The Blue Lady

By Marven Ewen, MD
Medical Director
allied medical training

Sometimes people are too reliant on internet information. Instead of carefully assessing their situation, they immediately search for an answer on Google. Too much sensational and typically inaccurate medical TV shows have raised the awareness of serious conditions, so much so that people jump to the conclusion that whatever symptom they are having is surely a sign of a life-threatening problem. With little medical knowledge, it is easy to misinterpret or misapply the facts.


The following is a typical example of this:


An 18-year-old woman presents to the ER in tears accompanied by her family, who appear distraught. Through sobs, she explains to the nurse that when she was getting ready to go to bed she noticed her legs were blue! She immediately consulted the internet which confirmed her initial impression that she was suffering from blood clots. By the time she was seen in the ER, she was tachycardic, mildly hypertensive, and had the sensation of tingling in her feet. The nurse began the initial assessment with some questions.


“Are you having any pain?”


“How about swelling anywhere?”


“Are you taking any medications such as oral contraception?”


“Have you missed a menstrual period recently?”



She was a healthy young woman with no significant history. There was no history of trauma. Well, this was a puzzle. With this preliminary history, I entered the room and noted a distraught young woman wearing an exam gown sitting on a stretcher with her clothing on a nearby chair. Her legs were indeed blue!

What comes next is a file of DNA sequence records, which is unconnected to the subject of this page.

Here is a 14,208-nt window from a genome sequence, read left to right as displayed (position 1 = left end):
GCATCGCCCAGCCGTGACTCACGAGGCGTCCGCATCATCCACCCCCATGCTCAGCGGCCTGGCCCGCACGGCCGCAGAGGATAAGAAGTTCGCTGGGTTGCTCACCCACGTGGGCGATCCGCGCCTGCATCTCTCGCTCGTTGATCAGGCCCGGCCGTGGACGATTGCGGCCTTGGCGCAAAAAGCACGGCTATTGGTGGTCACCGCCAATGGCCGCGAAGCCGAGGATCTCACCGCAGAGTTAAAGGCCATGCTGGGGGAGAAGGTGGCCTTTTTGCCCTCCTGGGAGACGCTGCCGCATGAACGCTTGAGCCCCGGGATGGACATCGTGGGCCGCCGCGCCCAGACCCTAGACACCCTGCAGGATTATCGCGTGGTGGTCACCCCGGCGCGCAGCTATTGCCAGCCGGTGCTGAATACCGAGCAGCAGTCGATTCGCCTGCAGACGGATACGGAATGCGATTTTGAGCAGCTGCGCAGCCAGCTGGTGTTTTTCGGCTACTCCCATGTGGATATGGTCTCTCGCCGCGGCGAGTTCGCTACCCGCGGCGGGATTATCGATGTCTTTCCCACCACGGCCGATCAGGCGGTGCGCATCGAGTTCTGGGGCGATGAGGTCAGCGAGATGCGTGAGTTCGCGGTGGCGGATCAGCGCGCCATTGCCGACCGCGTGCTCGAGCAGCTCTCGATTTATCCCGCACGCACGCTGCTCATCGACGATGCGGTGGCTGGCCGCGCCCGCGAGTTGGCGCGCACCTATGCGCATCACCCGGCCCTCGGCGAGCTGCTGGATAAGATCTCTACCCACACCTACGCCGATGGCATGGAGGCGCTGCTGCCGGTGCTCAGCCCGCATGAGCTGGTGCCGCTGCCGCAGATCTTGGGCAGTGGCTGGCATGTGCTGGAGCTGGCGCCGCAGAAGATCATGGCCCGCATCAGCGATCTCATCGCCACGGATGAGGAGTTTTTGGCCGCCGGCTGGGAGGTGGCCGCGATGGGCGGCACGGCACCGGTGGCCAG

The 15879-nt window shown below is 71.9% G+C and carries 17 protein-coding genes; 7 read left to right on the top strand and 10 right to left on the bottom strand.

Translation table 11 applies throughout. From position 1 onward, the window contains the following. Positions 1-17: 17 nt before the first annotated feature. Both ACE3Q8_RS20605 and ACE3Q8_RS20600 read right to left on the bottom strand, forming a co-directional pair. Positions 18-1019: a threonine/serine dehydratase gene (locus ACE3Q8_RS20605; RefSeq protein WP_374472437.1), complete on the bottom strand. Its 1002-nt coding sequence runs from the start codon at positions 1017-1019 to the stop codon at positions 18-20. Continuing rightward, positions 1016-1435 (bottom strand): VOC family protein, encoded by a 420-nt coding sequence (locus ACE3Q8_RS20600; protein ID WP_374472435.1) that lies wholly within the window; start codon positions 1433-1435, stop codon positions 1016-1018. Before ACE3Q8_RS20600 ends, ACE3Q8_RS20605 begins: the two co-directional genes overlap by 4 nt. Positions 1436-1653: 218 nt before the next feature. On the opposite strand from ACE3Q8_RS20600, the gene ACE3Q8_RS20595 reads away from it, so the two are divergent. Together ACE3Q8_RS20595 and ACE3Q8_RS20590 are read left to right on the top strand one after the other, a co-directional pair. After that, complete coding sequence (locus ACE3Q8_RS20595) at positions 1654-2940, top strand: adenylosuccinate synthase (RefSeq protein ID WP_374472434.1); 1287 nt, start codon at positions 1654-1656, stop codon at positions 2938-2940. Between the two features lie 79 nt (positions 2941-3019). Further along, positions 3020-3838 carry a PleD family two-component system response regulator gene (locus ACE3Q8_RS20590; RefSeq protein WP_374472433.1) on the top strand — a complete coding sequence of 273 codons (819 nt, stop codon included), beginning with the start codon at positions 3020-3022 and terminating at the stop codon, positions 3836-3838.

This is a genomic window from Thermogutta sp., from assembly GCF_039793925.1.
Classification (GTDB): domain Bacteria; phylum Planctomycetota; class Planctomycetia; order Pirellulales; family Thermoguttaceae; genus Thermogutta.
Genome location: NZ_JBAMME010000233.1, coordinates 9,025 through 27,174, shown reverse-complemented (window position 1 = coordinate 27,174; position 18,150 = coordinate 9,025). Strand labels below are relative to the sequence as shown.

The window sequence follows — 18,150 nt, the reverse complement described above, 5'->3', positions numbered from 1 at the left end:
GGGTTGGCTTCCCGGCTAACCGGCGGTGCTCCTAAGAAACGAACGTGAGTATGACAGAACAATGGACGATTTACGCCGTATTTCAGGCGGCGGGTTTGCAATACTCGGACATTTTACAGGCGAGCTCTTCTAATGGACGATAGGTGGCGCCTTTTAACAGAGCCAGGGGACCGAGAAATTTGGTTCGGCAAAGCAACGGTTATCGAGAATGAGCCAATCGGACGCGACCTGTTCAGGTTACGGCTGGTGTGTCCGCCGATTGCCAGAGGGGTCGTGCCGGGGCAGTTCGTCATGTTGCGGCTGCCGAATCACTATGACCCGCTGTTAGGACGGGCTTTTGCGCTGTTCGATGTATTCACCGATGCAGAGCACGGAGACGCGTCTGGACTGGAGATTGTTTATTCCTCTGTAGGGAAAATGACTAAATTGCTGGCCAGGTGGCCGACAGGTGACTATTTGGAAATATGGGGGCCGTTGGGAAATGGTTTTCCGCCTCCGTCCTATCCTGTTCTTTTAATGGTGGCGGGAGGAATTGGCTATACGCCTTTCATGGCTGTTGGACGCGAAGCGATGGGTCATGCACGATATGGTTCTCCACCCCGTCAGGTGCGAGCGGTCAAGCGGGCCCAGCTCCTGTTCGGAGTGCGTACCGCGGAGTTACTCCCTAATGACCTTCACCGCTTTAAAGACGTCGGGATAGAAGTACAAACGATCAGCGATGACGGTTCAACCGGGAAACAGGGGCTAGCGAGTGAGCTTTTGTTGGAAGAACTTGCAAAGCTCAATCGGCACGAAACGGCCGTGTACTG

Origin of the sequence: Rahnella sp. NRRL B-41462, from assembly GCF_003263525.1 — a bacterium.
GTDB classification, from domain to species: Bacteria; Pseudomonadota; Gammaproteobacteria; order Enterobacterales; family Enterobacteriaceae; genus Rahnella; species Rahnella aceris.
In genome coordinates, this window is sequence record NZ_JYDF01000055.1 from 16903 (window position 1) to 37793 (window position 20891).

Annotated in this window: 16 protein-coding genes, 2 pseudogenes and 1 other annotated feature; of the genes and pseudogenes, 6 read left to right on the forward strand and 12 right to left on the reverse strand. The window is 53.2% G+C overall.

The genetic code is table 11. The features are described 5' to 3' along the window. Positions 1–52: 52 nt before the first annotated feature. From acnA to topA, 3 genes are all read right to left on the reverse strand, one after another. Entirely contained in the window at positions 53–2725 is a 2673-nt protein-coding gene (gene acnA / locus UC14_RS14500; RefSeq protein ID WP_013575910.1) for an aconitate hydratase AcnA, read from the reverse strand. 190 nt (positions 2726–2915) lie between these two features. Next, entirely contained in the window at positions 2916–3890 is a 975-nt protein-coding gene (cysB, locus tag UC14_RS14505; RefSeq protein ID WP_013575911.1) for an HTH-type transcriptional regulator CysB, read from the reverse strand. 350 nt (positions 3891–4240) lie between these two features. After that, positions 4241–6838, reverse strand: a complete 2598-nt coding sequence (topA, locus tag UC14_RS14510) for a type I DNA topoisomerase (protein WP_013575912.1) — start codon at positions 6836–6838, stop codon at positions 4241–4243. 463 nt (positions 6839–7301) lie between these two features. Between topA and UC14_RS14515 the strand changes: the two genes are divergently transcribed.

My first question was: “When did you get the new jeans?”

Somewhat taken aback by this unexpected question, she replied, “Today…why?”


I pulled out  an alcohol swab from my lab coat pocket. “I want to show you something,” I said as I unwrapped the swab from its package. I then used the swab to wipe a small patch of blue skin on her leg. The swab turned blue. “It’s ink from your new jeans.”


Sometimes the simple truth can be hard to accept but irrefutable. I explained the tingling in her extremities was from hyperventilating due to the anxiety of assuming her condition was something more serious.


On another occasion, I saw a 15-year-old suspected of having a stroke. When I entered the exam room, the patient’s mother immediately told me her daughter should have a CT scan because she is having a stroke. The daughter appeared alert and in no distress sitting on the side of a stretcher with normal vital signs. I asked what why she thought her daughter is having a stroke.


“Well, just look at her neck!” the mother shrieked. The patient seemed to have a dark ring around her neck. I informed her that it’s not a sign of a stroke and began to enquire about any neurological symptoms. But she cut me off and said, “My neighbor is a nurse and said that the dark area on her neck means it’s a stroke, so don’t waste any more time and get a scan!”


Not letting the mother in on my doubtfulness that her neighbor is indeed a registered nurse, I asked the patient if she wears jewelry around her neck. She replied yes, a metallic expanding type collar. I asked her what color it is. She indicated it was black. I pulled an alcohol swab out of my pocket, which I carry for just this type of occasion.

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